So, while the research suggests that having an angry boss can increase employee productivity it also – to no one’s surprise – has the potential to raise an individual’s stress and anxiety levels. Contradictorily, these are known to impact negatively on productivity and create angry employees.
The anger is still there. So what now?
Rose Bryant-Smith, a director at consultancy group Worklogic, says that all anger at work needs to be expressed in a reasonable way, otherwise it risks being counted as workplace bullying.
“What’s reasonable will depend on the circumstances, but it always requires professional words and a measured volume,” she says. “Don’t yell, accuse or belittle. Don’t swear or be sarcastic. Stay focused on the issues, not the person.”
If anger is expressed in an unhealthy way, it is important bosses identify what made them angry, and apologise to those affected. The negative consequences of anger can only be avoided when people engage in what the researchers in the Journal of Business and Psychology describe as “cognitive processing” of the anger. In other words, in order to curb or work through anger, it is important to analyse the root cause.
Thankfully, unlike hate, the expression of anger is a behaviour that can be influenced and changed. One way to do this is by diffusing this behaivour, which can be done by pointing out to your boss that they seem upset by you, and asking what you can do differently to better outcomes.
For those in management positions, there are a few ways anger can be cognitively processed. Karen Gately, founder of consultancy group Corporate Dojo, says that in order to work through anger, the ‘circuit breaker’ must be found.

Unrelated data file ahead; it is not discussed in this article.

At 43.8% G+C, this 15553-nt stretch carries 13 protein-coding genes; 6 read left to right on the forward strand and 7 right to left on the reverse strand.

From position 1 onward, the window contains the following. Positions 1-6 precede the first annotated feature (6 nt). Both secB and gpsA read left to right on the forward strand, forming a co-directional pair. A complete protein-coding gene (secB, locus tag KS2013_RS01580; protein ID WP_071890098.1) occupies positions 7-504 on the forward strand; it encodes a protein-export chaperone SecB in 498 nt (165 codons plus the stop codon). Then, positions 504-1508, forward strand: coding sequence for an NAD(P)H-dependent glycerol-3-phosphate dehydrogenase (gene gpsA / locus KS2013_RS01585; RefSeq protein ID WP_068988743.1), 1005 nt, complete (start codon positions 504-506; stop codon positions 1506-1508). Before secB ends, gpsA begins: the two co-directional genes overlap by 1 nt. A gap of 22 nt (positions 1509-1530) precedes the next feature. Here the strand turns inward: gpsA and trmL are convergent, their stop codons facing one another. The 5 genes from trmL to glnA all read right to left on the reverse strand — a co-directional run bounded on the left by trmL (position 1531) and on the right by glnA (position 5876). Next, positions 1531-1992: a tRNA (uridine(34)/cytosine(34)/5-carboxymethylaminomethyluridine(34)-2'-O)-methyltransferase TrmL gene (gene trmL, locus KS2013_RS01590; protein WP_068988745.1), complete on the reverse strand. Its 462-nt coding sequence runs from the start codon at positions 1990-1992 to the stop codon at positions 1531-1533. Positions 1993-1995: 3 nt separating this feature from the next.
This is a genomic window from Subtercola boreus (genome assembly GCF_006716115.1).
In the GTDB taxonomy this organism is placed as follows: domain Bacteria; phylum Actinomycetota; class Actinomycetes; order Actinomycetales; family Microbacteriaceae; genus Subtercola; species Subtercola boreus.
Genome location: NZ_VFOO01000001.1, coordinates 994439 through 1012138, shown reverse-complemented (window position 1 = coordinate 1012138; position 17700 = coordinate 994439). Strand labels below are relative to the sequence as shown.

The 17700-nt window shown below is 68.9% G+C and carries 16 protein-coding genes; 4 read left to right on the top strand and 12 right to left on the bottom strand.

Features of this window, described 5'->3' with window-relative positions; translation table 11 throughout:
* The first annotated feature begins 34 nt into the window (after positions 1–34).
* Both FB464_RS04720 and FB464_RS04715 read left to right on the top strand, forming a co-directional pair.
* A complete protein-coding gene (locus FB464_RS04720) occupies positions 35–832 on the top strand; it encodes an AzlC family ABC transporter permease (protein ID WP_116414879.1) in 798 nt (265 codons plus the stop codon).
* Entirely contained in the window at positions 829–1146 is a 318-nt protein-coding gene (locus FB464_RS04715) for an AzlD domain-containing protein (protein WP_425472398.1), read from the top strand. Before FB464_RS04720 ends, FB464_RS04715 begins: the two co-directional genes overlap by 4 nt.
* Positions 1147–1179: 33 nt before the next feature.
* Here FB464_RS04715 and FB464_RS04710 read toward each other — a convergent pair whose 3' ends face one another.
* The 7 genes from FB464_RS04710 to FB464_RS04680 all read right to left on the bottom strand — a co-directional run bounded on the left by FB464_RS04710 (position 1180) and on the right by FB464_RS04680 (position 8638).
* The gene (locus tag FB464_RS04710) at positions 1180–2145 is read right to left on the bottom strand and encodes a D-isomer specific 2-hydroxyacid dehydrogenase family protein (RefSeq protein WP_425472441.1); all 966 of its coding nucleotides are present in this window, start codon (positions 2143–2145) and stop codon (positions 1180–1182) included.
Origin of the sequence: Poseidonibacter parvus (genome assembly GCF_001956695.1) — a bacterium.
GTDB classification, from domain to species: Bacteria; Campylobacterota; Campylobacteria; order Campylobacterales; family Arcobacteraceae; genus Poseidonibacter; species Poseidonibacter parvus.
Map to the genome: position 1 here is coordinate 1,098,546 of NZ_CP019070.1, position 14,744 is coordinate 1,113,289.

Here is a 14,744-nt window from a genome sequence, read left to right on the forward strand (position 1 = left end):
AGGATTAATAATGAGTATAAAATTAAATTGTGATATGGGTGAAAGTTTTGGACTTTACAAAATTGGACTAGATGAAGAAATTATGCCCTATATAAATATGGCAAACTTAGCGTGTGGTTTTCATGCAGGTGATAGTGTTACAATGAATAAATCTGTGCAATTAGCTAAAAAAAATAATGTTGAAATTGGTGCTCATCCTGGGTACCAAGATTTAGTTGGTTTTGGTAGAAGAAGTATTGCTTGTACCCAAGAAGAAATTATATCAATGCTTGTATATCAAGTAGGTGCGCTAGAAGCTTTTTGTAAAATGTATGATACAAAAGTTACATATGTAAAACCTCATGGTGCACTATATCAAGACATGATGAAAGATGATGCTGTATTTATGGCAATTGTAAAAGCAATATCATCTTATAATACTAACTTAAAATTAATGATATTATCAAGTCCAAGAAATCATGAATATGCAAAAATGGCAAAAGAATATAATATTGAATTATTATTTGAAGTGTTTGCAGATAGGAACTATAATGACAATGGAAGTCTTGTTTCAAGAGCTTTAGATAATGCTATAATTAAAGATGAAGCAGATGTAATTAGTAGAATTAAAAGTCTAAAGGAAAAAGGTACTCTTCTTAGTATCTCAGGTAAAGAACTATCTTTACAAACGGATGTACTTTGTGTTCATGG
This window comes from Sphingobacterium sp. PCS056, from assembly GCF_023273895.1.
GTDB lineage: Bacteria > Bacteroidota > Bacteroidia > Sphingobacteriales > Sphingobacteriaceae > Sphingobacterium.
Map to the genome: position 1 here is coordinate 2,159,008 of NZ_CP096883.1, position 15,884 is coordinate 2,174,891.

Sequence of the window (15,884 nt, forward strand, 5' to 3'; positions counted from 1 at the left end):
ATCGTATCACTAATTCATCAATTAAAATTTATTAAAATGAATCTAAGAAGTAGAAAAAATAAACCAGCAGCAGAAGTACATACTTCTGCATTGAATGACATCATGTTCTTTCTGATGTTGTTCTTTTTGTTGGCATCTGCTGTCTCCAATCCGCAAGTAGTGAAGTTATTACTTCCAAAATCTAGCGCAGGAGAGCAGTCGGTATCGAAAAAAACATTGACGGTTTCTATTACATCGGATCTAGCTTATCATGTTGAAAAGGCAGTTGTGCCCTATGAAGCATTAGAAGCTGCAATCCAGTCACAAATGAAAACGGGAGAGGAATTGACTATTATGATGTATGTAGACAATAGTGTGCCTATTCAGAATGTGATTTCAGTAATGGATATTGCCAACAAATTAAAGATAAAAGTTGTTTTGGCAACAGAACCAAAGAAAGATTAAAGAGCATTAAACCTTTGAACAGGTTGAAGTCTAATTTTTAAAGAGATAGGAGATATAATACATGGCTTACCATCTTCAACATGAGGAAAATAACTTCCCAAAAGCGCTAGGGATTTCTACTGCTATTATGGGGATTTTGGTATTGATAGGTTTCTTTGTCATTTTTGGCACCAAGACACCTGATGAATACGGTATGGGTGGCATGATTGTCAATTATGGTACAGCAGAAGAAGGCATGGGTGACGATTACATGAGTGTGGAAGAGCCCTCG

“This could be as simple as going for a walk around the block, or calling your partner to get some perspective on the situation,” she says.
“If you’re not ready to deal with the situation constructively, then wait to address it until you are. It’s important to address it when your rage is not leading your mouth, because when you’re angry you’re irrational, as you’re fighting for defence.”
The Harvard Business Review also has a guide on how to cognitively processes anger through a series of steps:
- Be honest with yourself. Consider whether this is a one-time blow up or recurring behaviour.
- Apologise. With sincerity, and as soon after the outburst as possible.
- Identify what caused you to blow up. This will reduce the chances of future outbursts, and allow you to understand and therefore control your emotions better.
- Change your behaviour. This one definitely sounds easier said than done, however will pay off in the long run if you are consistent.
Bryant-Smith also suggests there may be more at play than just anger when someone has an outburst in the workplace. “If you’ve reacted to a relatively small event in an extreme way, you may be experiencing burnout.
“Consider talking to your GP about a mental health plan. Plan some leave and engage in self-care activities like exercise and rest. Pretending that the anger doesn’t exist will exacerbate the problem, and may cause other health impacts.”
So when you are at risk of flying off the handle, consider whether anger is appropriate to express in this situation (it might be) and whether you are able to express it in a reasonable way.
“Will it be constructive to express your anger in this moment? If not, it’s better to express how you feel at a later time, that way you will feel you have made your point without damaging working relationships,” says Bryant-Smith.